No one on this planet is perfect. You might have had a perfect week of eating and then one night out on the town with your friends ended up in a few cocktails and maybe a late night cheeseburger. It’s not the end of the world. In the new year, promise yourself you will stop beating yourself up. Being this critical of yourself breeds negativity in your life, which is something you can undoubtedly do without. I always say to myself and loved ones, “A bad day is not a bad life” and I’ll say the same thing to you. Forgiveness is loving yourself and this only enhances all the aspects of your life positively. Check out these Bath Bombs to help you relax
3. Practice Mindfulness
There’s a reason why Anderson Cooper says mindfulness changed his life. It brings peace and tranquility to your life – giving you at least just a moment in this hectic life to reflect upon. Meditation is not the only way you can do this either. Any quiet moment to yourself can be considered a practice in mindfulness. Set aside time for breakfast before work, an early morning stretching session, taking a lunch break away from your desk, or making dinner. Tell yourself you will include more peaceful moments in your life so you can put the focus on your own emotions, thoughts, and sensations. Check out these Aromatherapy Oils for relaxation
4. Do Things You Love (But Push Yourself, Too)
If there is one thing I am all about is doing things I love. I’m happy at work, I always make sure to leave at a reasonable hour to hit the gym and I am definitely not plugged in on the weekends – instead opting to explore my city and spend quality time with loved ones. More specifically, my workout routine revolves around my passions for yoga and dance. If you don’t find your workouts fun, then you’re not doing yourselves any favors and you will be less likely to get excited to workout. That being said, I dedicate a fair amount of time challenging myself and participating in classes that I know will kick my butt up and down the fitness studio whether it’s weights, plyometrics, or cardio. It’s always important to push yourself to prevent plateaus or boredom. For the new year, promise yourself that you will do what you love, but also promise yourself that you will get out of your comfort zone at least once or twice a week. You might even grow to love those things.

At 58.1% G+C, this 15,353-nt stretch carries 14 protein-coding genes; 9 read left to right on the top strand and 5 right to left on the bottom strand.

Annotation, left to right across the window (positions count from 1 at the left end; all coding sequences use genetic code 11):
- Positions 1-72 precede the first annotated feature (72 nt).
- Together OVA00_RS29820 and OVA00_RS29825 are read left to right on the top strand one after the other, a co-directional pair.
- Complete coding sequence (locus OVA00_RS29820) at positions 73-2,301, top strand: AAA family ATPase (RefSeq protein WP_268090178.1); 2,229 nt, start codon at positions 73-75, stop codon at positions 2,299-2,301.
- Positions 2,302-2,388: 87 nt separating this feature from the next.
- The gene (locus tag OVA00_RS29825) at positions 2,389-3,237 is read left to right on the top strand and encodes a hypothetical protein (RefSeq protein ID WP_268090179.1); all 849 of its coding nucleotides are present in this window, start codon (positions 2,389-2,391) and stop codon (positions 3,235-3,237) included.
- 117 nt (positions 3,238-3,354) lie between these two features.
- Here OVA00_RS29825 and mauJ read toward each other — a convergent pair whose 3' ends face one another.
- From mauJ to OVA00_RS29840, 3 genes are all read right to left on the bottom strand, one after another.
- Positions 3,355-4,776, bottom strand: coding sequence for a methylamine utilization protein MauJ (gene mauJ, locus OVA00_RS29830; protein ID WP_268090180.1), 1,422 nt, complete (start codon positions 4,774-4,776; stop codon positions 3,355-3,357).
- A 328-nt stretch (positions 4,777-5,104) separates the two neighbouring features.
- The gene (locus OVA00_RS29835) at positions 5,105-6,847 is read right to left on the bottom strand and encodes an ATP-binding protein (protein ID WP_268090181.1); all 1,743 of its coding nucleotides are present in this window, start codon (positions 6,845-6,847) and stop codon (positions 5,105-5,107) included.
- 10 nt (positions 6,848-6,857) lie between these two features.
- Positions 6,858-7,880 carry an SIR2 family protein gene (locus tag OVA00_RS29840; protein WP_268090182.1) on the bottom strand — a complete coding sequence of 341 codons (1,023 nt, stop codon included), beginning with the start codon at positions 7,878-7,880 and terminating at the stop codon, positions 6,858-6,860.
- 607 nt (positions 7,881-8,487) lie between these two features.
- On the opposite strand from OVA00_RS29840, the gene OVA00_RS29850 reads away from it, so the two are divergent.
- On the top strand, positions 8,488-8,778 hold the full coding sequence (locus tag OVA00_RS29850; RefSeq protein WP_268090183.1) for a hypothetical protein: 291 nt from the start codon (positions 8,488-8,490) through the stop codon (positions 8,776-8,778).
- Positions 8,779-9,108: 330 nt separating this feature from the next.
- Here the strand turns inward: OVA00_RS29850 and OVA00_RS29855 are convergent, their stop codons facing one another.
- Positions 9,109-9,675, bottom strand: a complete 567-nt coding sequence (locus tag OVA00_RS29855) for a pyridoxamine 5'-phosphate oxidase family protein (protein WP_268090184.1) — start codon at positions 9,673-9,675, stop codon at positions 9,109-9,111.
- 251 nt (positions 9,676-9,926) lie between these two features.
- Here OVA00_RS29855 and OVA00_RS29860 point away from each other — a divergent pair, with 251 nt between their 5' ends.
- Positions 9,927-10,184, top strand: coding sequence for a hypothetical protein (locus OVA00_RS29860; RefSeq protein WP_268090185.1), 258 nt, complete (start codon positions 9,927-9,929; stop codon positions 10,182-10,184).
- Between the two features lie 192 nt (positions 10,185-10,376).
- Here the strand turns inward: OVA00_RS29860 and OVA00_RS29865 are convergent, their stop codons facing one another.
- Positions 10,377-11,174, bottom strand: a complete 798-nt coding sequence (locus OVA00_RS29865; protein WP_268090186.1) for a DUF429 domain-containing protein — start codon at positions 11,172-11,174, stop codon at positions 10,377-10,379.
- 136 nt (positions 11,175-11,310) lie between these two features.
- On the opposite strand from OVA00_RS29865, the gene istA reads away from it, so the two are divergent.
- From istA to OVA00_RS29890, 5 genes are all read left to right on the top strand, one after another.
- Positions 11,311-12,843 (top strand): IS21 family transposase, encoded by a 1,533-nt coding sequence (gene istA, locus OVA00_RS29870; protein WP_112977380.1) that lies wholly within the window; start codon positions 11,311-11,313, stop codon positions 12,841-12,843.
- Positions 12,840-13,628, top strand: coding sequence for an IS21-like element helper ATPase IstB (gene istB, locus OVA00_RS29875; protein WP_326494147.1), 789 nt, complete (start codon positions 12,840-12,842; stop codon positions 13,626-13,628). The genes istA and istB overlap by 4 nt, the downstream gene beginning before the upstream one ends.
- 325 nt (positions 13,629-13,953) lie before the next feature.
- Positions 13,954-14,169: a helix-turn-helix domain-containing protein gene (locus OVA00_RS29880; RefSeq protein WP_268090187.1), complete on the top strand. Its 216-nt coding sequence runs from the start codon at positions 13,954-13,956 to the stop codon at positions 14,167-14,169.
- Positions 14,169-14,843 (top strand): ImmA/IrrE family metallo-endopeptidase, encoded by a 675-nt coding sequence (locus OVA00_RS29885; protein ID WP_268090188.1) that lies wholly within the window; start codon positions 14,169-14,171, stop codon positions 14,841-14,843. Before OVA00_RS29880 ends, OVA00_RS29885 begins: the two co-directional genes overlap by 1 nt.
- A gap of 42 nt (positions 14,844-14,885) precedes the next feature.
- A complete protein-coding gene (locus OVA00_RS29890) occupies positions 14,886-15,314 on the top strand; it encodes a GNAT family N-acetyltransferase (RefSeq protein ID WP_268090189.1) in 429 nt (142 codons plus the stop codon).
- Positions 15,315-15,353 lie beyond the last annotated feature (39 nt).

5. Be Realistic
Whatever your goals are, be realistic. You are not going to lose 10 pounds in a week (at least not in a healthy way) and you are not going to have a six pack by the end of month 1 or even month 2 or 3! Gauge your progress by your consistency, how you fit in your clothes, and how you feel.
6. Write Down Attainable Goals, Journal Your Journey
No, we don’t mean journaling in the sense that you write down everything you’ve eaten that day and exactly how many calories you burned during your workout. Instead, make a list of things you would like to complete in the new year and write your [non-judgmental] thoughts on your progress as the year develops. Whether it’s weekly or daily, having something to reflect upon is truly beneficial.
7. Focus On Getting Healthy, Not Losing Weight
Weight on a scale only explains the relation your body has to gravity. Instead of striving for a number, focus on overall health and well-being – both mentally and physically. That is much more important than what a machine says.